The Transport Accident Investigation Commission (TAIC) has opened an inquiry into this afternoon's dramatic Skydive Taupo plane crash into Lake Taupo.
The 13 people on board the plane successfully evacuated it in flight after a reported engine problem, before the aircraft crashed into the lake near Waitahanui. All survived with little or no injuries.
Police confirmed the pilot was among those who bailed from the plane with a parachute.
As well as the pilot, there were six crew and six passengers preparing for tandem skydiving - and they evacuated the plane in tandem.
Only one person injured - St John
St John Ambulance said they checked and treated the people at the scene - all aged in their 20s and 30s. It said just one person was injured, suffering what was thought to be minor scrapes from landing near blackberry bushes.
The plane crashed into relatively shallow water off the shore line at Waitahanui.
Police received reports of the crash at about 12.15 today while St John said it was first alerted at 12.18pm.
Eyewitness Sue Stubbs told the BBC she watched the skydivers quit the plane.
"The plane's engine just stopped. The plane just glided along for a little while. Within - it must have just been seconds - I thought maybe half a dozen skydivers jumped out, parachutes open," she said.
"With that, the plane glided on a little bit further and did a big loop around land area and then nose-dived into the lake."
Another witness, Robbie Graham, said he saw parachutes coming down and thought straight away it was strange. He said all bar one would have landed in the lake.
Mr Graham said rescue crews were quickly on the scene.
Crew undergoing debrief - Skydive Taupo
Skydive Taupo CEO Roy Clements said the six professional skydivers who jumped from the plane with their clients were dealing with the crash well.
"Most of these situations, they just want to hang together, you know, and discuss what's gone on. So they're doing their own debrief at the moment, in the appropriate way," he said.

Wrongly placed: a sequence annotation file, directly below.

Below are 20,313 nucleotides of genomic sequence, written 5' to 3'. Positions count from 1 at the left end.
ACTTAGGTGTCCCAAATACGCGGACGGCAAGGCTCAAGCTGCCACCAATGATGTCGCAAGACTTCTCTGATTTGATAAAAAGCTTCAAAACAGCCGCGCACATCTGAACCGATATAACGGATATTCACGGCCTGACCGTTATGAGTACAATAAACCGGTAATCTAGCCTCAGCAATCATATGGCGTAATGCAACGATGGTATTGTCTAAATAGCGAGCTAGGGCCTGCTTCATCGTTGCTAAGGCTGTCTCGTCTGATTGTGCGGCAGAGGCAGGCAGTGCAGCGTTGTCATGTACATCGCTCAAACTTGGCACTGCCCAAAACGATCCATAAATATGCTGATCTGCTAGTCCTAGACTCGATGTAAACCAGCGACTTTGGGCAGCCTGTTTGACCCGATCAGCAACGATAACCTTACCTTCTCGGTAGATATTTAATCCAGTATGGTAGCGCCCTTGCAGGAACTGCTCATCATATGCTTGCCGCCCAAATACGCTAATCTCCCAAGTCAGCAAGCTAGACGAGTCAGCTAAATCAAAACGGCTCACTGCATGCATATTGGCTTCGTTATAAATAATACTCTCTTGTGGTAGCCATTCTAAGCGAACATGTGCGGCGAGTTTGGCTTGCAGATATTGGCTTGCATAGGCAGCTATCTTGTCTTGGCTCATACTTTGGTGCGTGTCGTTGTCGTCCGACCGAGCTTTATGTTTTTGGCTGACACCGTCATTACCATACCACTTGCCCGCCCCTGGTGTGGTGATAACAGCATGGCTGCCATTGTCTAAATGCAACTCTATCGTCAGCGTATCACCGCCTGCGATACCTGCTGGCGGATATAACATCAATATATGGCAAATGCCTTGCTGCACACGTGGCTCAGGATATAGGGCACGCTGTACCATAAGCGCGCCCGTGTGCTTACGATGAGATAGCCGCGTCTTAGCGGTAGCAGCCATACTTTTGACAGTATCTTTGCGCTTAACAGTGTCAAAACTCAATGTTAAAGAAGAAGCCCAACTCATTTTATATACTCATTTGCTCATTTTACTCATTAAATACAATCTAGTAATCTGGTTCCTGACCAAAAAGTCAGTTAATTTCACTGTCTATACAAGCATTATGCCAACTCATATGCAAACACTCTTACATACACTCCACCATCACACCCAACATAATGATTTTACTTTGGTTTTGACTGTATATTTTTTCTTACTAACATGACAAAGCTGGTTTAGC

"All they want to do is actually get back up in the plane again, every single one of them. So I imagine tomorrow you'll see each of the instructors back up in the plane doing what they do, what they love doing."
Mr Clements said they were a unique group of people who jumped out of planes for a living, and they dealt with the situation today very calmly.
Earlier today, he released a short statement about the crash:
"At approximately 12.25pm, a skydiving plane encountered an engine problem shortly after take-off. All parachutes including the pilot exited the plane and landed safely."
Investigation opened into crash
Three TAIC investigators in Taupo have begun an investigation into the cause of today's crash.
A spokesperson, Peter Northcote, said the inquiry team had interviewed the pilot of the plane, and collected the plane's records.
Mr Northcote said they had also arranged a survey of the wreckage and its removal, which was expected to take place tomorrow.
He said it appeared to have broken into several large pieces as it hit the lake and police divers would take pictures of it tomorrow morning.
The inquiry will set out to identify what occurred and why, and to make any recommendations that might help prevent similar accidents.
The investigation may take 18 months but, should it need to, the commission has the ability to issue interim reports or safety recommendations before the inquiry is complete.
The Civil Aviation Authority has also been notified and will be investigating the cause of the crash.
Spotlight on skydiving industry
The spotlight was most recently cast on the skydiving industry after nine people died when a Skydive New Zealand plane crashed soon after take-off at Fox Glacier airstrip on 4 September 2010.
The plane was overweight and loaded rear of its centre of gravity but something also happened at take-off, such as ''inadvertent pilot error or engine malfunction/mechanical failure'', the coroner later found.
The coroner, TAIC and victims' families all criticised the legislative and safety environment which existed at the time.
Since then, new regulations governing the adventure tourism industry have been put in place.
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